May 27, 5 Frames of Reno Fever Dream in Blue!

Note: If the intro to this article seems a little odd to readers of this blog, it’s because this is a rough draft of an article that I plan to submit to 35mmc. Call me lazy, but I didn’t want to write essentially the same article twice.

In my last article for 35mmc I mentioned Jorge Otero’s fabulous little Lumenbox, which has become one of my very favorite cameras. When I ordered my Lumenbox, Jorge kindly included two Lumenbox lenses for me to experiment with. Lumenbox lenses are simple plastic meniscus lenses that offer a lot of distortion and chromatic aberration, just my cup of tea.

One of the lenses that Jorge sent me had a 27mm focal length that he thought might adapt well to my Barnack style Canon IVSb2 rangefinder. With the lens to film plane distance (flange focal distance) of the Canon being 28.8mm, my thought was that I could drill out a screw on body cap to the right aperture and mount the lens to the inside of the body cap with black tac (a stronger version of blue tac), and hopefully that would work.

I don’t have a drill press so drilling out one of the aluminum body caps I had was a total disaster. I bought a plastic body cap off Ebay and proceeded to drill it at the proper diameter to give an aperture of about f/2.8. The Lumenbox uses an aperture of f/4 and many of the shots have a lovely glow to them when the light source is strong. I guessed that if I opened the aperture up a tad more, I might get even more glow and distortion.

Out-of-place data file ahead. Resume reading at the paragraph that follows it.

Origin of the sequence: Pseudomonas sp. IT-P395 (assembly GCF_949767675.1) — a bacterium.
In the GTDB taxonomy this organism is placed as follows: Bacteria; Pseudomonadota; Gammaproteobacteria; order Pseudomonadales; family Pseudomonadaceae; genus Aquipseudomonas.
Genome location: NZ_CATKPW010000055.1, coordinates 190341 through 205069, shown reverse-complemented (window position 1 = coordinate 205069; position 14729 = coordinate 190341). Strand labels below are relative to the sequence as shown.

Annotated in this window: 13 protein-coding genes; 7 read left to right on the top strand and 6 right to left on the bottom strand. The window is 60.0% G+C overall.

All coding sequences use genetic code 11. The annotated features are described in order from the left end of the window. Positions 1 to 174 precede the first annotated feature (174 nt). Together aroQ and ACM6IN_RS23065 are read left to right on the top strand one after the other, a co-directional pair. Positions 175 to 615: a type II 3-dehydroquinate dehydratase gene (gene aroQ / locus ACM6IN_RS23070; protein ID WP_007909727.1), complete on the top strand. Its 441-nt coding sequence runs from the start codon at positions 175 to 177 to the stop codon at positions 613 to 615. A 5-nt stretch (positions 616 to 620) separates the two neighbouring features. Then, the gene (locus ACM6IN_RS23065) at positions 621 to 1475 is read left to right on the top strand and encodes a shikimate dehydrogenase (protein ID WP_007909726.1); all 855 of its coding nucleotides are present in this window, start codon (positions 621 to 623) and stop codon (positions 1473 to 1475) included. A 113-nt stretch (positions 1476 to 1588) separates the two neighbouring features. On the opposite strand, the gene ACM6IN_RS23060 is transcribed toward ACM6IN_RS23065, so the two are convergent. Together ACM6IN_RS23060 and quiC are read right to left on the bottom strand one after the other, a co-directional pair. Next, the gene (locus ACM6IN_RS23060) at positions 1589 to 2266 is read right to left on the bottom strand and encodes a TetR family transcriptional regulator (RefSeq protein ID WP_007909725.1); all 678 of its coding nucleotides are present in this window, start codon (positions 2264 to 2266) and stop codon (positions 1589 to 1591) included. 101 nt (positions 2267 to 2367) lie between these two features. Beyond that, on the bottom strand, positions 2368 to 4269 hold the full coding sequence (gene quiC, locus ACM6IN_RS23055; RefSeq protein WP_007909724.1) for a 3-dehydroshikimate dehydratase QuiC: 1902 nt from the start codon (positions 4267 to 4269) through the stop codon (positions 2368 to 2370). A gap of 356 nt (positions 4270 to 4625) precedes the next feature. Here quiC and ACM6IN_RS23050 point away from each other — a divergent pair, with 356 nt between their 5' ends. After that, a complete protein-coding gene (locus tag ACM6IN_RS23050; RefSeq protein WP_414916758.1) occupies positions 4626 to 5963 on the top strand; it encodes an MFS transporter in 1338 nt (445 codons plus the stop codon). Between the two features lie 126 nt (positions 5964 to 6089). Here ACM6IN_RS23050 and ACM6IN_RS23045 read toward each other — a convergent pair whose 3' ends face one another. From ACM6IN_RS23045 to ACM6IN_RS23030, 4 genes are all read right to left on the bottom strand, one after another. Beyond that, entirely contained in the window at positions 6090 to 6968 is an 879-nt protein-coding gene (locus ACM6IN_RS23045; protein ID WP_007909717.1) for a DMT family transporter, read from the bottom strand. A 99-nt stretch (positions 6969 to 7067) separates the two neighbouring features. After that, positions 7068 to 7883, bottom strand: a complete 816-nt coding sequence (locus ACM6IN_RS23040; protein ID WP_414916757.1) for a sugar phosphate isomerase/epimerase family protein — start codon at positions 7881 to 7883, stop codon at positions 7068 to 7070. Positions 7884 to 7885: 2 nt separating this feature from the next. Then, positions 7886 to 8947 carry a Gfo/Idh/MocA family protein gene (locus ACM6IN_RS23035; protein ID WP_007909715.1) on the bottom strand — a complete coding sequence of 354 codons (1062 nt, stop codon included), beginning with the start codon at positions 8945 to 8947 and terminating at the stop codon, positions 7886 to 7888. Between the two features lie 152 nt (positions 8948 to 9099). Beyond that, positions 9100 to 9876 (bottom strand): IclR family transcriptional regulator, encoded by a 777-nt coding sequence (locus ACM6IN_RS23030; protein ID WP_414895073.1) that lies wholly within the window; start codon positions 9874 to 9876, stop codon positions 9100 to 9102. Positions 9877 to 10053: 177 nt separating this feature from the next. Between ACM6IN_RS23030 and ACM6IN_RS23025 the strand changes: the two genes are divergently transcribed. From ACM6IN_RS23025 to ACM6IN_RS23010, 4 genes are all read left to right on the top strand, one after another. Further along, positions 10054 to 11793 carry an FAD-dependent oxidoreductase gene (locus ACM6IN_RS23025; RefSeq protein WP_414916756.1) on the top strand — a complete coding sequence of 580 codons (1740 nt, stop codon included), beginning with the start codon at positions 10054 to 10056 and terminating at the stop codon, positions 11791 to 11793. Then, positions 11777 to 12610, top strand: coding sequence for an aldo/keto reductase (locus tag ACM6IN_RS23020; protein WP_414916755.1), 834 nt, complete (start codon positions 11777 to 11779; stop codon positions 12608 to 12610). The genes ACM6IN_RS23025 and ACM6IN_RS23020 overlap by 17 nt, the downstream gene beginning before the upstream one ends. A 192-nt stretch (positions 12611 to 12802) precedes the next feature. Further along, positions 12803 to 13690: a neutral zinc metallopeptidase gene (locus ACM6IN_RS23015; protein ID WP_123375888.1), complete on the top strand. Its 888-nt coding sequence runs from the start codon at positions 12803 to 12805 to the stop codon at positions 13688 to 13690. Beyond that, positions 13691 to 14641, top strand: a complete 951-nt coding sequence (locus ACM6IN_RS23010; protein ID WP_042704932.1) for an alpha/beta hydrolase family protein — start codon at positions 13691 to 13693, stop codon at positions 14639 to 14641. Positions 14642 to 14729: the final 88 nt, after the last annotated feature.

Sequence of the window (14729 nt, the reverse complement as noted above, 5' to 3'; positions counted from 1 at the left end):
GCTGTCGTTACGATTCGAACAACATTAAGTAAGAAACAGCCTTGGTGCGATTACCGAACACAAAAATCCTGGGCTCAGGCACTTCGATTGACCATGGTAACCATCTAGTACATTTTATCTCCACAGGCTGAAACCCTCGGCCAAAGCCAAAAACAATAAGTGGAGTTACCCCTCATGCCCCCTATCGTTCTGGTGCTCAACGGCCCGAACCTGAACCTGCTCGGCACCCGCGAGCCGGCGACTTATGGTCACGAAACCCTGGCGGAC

Idiot that I am, I did another bad job of drilling and drilled the aperture hole slightly off center. Oh well, that was the only plastic body cap I had. I just went for it and mounted the lens to the cap.

My Canon IVSb2 with the crooked 27mm Lumenbox lens.

At the time, the only 35mm film I had was a roll of Rollei Retro 400, a film I’ve really taken to, it’s innately high contrast and often gives me the darker skies that I prefer, even without a filter. It seemed though that with a fixed aperture of 2.8 and a film with an ISO of 400, shooting the first roll inside might be a good idea.

I have to say, the results exceeded my expectations, the photographs were glowy and distorted in a way that was just what I was looking for. You can see those results in an article I wrote for Emulsive here.

After shooting a few rolls of black and white with the 27mm Lumenbox lens I started to wonder what kind of results I might get with color film?I really wanted to shoot color outside with this combo but I realized I needed a very low ISO film to shoot outside.

I wasn’t able to find a lot in the way of low ISO color films (it just occurred to me that I could use something like Fuji Velvia and pull it a couple stops, but that didn’t occur to me at the time). I was able to locate two low speed color films; The Film Photography Project Low Iso Color with an ISO of 1.6 and FPP Blue Ultra with an ISO of 3. I bought a roll of each and decided that I’d start with Blue Ultra as its ISO of 3 was a little friendlier for shooting sans tripod than the 1.6 of Low Iso Color.

For this shoot, I really had my fingers crossed. Blue Ultra seemed to be a very quirky film with a mostly dull blue cast to almost everything but with reds that could really pop. I went out with pretty low expectations. It turns out that the shots from this roll were definitely a mixed bag. Some of the photos were rendered in a dull sickly green, but a few of them had a more vibrant blue and reds that did indeed pop. Below are some of the better shots from that roll. Thanks for reading this far!

Enter here!
Ice Cream Stand on Wells
Red Door

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